The middle fragment of Helicobacter pylori CagA induces Actin rearrangement and triggers its own uptake into gastric epithelial cells

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Cytotoxin-associated gene product A (CagA) is a major virulence factor secreted by Helicobacter pylori. CagA activity in the gastric epithelium is associated with higher risk of gastric cancer development. Bacterial type IV secretion system (T4SS)-mediated translocation of CagA into the cytosol of human epithelial cells occurs via a poorly understood mechanism that requires CagA interaction with the host membrane lipid phosphatidylserine (PS) and host cell receptor integrin α5β1. Here we have characterized the isolated recombinant middle fragment of CagA (CagA-M) that contains the positively-charged PS-binding region (aa 613-636) and a putative β1 integrin binding site, but lacks the EPIYA region, secretion signal peptide and the CagA multimerization motif. We show that CagA-M, when immobilized on latex beads, is capable of binding to, and triggering its own uptake into, gastric epithelial cells in the absence of infection with cagA-positive H. pylori. Using site-directed mutagenesis, fluorescent and electron microscopy, and highly-specific inhibitors, we demonstrate that the cell-binding and endocytosis-like internalization of CagA-M are dependent on (1) binding to PS; (2) β1 integrin activity; and (3) actin dynamics. Interaction of CagA-M with the host cells is accompanied by the development of long filopodia-like protrusions (macrospikes). This novel morphology is different from the hummingbird phenotype induced by the translocation of fulllength CagA. The determinants within CagA-M and within the host that are important for endocytosis-like internalization into host cells are very similar to those observed for T4SS-mediated internalization of full-length CagA, suggesting that the latter may involve an endocytic pathway.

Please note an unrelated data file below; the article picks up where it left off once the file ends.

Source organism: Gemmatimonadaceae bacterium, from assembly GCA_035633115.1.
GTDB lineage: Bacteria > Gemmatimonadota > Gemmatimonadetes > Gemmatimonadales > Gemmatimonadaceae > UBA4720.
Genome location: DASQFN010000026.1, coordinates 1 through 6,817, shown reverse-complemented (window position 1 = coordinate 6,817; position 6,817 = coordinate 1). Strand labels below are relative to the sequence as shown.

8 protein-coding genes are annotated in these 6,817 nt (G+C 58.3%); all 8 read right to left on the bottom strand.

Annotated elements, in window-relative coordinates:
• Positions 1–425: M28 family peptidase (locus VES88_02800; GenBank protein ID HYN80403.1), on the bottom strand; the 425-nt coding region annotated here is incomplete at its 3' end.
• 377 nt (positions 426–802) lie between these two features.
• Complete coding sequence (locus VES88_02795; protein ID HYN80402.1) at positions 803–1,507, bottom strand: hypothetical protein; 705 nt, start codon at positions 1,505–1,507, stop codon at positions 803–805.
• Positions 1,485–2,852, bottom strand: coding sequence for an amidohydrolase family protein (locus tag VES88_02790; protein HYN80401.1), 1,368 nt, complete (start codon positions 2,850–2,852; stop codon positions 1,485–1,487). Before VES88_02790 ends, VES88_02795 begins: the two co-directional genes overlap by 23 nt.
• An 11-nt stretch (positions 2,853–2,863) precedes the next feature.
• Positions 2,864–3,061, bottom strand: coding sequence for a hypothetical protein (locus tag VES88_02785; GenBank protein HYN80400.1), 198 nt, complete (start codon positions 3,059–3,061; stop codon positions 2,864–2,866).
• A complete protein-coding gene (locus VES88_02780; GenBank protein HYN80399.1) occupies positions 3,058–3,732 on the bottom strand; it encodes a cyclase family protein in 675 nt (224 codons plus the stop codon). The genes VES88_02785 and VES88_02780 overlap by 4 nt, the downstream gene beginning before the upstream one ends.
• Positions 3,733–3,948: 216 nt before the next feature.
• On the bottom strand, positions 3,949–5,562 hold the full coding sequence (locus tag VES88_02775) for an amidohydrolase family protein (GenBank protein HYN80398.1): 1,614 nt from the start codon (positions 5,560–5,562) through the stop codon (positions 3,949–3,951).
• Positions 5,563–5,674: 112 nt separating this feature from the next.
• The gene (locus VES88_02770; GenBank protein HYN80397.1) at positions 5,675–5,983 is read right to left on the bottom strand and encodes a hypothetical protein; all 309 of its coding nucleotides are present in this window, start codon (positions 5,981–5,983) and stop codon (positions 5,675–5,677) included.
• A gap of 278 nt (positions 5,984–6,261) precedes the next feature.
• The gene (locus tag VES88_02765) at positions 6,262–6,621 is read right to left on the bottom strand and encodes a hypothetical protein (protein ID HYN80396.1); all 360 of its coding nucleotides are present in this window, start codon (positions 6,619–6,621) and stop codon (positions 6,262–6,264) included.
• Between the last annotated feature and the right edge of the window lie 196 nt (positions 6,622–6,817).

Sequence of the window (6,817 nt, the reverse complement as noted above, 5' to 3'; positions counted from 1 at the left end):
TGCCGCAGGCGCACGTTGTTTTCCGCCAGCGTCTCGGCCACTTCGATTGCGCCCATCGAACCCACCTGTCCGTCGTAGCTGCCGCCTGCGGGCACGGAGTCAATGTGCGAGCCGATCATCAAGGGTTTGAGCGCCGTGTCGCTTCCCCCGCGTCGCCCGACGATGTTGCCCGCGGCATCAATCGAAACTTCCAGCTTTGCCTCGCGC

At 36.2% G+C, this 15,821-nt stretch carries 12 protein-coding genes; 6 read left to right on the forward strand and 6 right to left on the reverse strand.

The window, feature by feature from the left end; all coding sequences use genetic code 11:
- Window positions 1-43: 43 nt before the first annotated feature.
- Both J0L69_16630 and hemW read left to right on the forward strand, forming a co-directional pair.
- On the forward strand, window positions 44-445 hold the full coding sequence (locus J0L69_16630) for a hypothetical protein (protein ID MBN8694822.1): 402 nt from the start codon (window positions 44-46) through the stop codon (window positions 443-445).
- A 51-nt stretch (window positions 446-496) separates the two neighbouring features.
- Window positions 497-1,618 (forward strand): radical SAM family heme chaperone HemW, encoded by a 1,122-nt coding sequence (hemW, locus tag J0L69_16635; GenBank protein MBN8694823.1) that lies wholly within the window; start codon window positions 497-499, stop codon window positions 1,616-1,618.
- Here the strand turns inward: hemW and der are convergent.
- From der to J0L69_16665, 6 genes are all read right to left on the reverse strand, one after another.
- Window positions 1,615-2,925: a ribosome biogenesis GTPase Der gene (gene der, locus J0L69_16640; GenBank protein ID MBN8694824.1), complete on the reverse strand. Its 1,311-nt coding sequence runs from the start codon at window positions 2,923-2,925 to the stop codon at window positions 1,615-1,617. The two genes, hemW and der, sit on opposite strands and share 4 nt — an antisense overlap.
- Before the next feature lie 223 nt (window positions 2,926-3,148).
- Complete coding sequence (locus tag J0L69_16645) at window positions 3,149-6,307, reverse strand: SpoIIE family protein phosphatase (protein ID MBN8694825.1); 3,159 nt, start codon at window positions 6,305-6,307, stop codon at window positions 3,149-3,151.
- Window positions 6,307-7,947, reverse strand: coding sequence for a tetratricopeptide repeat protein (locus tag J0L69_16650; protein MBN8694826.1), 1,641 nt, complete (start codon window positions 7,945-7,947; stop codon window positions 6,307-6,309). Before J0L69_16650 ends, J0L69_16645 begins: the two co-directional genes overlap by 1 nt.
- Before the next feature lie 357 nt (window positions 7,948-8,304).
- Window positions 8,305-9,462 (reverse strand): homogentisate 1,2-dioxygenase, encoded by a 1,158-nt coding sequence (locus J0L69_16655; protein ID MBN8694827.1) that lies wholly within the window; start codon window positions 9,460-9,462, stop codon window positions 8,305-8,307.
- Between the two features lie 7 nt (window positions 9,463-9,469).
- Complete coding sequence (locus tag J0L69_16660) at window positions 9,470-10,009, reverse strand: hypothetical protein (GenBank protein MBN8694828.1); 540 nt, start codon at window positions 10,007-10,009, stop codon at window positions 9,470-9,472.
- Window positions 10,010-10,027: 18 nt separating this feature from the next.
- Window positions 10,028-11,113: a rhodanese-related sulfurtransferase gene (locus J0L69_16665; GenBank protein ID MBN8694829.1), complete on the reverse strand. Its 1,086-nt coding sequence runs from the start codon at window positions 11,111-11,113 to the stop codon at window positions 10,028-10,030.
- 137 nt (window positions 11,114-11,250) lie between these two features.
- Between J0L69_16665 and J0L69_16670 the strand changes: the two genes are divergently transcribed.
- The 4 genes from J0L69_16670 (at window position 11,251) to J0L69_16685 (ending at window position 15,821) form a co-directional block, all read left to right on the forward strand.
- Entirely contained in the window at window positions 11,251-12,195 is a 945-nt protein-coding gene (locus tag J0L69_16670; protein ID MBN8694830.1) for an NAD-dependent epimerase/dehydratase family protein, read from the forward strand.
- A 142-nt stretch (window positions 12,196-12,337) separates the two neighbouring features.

Original languageEnglish
Article number237
Number of pages16
Issue number8
Publication statusPublished - 1 Aug 2017


  • Actin polymerization
  • Endocytosis
  • Integrin
  • Macrospike protrusions
  • Phosphatidylserine

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